The three men, friends of childhood, will cross, compare their personal experiences and question their life of couple, family and professional.
Scandals involving the Catholic Church across the globe have become so common to the extent that most people are almost numb to the effect, but ‘By the Grace of God’ is a valuable reminder of the human cost of the church’s behaviour. Set in Lyon in France and based on true events, the film is about three childhood friends who attempt to get justice for the suffering they experienced at the hands of their local priest. It’s directed by Francois Ozon, one of France’s leading filmmakers, and it’s a very personal film that keeps the focus on the victims and how the church uses its influence to silence their stories.
Ozon’s approach is to loosely split the film into four sections, giving one section to each of the main characters, and the final section to their collective action, and it works well for helping us get to know these people and the different ways they’ve been affected by what happened to them. Alexandre (Melvin Poupaud) seems calm and appeals to the church for reason, Francois (Denis Menochet) has been left angry and bitter by his experiences, and Emmanuel (Swann Arlaud) is particularly damaged and is a shell of the man he could have been.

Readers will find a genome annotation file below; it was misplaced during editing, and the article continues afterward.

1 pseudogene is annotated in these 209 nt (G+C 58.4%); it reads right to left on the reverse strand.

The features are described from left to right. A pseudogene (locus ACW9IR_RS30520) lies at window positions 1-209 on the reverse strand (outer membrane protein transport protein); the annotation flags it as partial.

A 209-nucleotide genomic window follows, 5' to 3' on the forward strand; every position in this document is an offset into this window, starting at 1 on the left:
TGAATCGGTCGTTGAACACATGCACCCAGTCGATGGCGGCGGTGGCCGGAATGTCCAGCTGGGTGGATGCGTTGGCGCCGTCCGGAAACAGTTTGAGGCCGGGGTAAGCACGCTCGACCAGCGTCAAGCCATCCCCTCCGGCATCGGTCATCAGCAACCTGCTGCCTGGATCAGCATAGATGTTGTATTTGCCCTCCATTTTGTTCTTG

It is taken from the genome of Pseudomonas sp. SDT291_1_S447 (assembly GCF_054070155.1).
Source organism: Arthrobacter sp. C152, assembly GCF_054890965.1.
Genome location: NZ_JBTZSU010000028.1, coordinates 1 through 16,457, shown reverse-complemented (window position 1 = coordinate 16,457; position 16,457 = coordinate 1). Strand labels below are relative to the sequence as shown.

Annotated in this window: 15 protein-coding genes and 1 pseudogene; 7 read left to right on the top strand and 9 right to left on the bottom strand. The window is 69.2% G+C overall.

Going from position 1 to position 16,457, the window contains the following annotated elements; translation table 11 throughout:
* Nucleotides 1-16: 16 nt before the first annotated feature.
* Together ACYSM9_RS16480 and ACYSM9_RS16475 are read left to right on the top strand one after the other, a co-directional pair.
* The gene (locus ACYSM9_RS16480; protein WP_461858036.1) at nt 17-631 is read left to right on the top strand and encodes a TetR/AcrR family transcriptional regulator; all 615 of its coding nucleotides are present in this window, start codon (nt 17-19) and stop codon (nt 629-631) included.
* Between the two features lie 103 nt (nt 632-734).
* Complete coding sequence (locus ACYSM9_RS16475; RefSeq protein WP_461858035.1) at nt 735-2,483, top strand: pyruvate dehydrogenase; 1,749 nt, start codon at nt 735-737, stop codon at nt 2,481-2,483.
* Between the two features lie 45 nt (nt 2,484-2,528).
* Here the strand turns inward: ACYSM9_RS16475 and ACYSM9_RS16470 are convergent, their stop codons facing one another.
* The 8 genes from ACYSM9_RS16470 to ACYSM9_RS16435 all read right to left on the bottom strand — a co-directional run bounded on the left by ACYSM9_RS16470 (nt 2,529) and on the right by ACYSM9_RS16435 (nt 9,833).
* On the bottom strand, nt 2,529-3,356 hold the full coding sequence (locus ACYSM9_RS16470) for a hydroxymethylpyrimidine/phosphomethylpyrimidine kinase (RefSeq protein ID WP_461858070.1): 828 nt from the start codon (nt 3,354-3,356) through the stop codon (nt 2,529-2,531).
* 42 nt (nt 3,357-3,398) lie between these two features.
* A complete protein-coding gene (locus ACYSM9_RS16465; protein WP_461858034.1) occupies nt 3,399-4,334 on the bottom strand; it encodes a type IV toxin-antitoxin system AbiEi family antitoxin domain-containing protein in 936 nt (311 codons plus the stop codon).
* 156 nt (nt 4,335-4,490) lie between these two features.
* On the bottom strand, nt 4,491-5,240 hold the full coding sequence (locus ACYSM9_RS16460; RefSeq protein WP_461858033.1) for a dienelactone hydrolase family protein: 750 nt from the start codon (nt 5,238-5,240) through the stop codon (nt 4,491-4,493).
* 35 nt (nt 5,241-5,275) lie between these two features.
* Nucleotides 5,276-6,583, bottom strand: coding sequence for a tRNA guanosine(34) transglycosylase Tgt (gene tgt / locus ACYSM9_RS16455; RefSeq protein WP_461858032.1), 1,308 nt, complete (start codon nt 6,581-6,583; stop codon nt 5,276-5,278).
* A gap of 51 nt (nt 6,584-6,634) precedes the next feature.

Beyond these important, personal and individual stories, I thought the film was very impressive in how it calmly and systematically showed the lengths the church will go to in order to suppress victims from coming forward. The priest concerned openly admits his crimes, yet he remains in a position where he has access to children, and beyond him, the bishop and others in the church attempt to appeal to the victims to remain quiet for ‘the good of the church’. It’s a familiar story we’ve read about, watched films and documentaries about, and it’s occurred in numerous places across the world, and I felt ‘By the Grace of God’ was particularly powerful as it showed the subtle machinations of the church at work. There’s no shouting, no big dramatic scenes, just people in rooms trying to come to terms with the past and how it’s affected them.
‘By the Grace of God’ is an excellent film from Francois Ozon, covering a difficult topic with nuance and care, and I thought it managed to successfully articulate the personal toll child abuse takes on its victims, as well as strongly depict and denounce the disgraceful tactics used by the catholic church to silence the victims.
Directed By: Francois Ozon
Starring: Melvil Poupaud, Denis Menochet, Swann Arlaud, Eric Caravaca, Francois Marthouret and Bernard Verley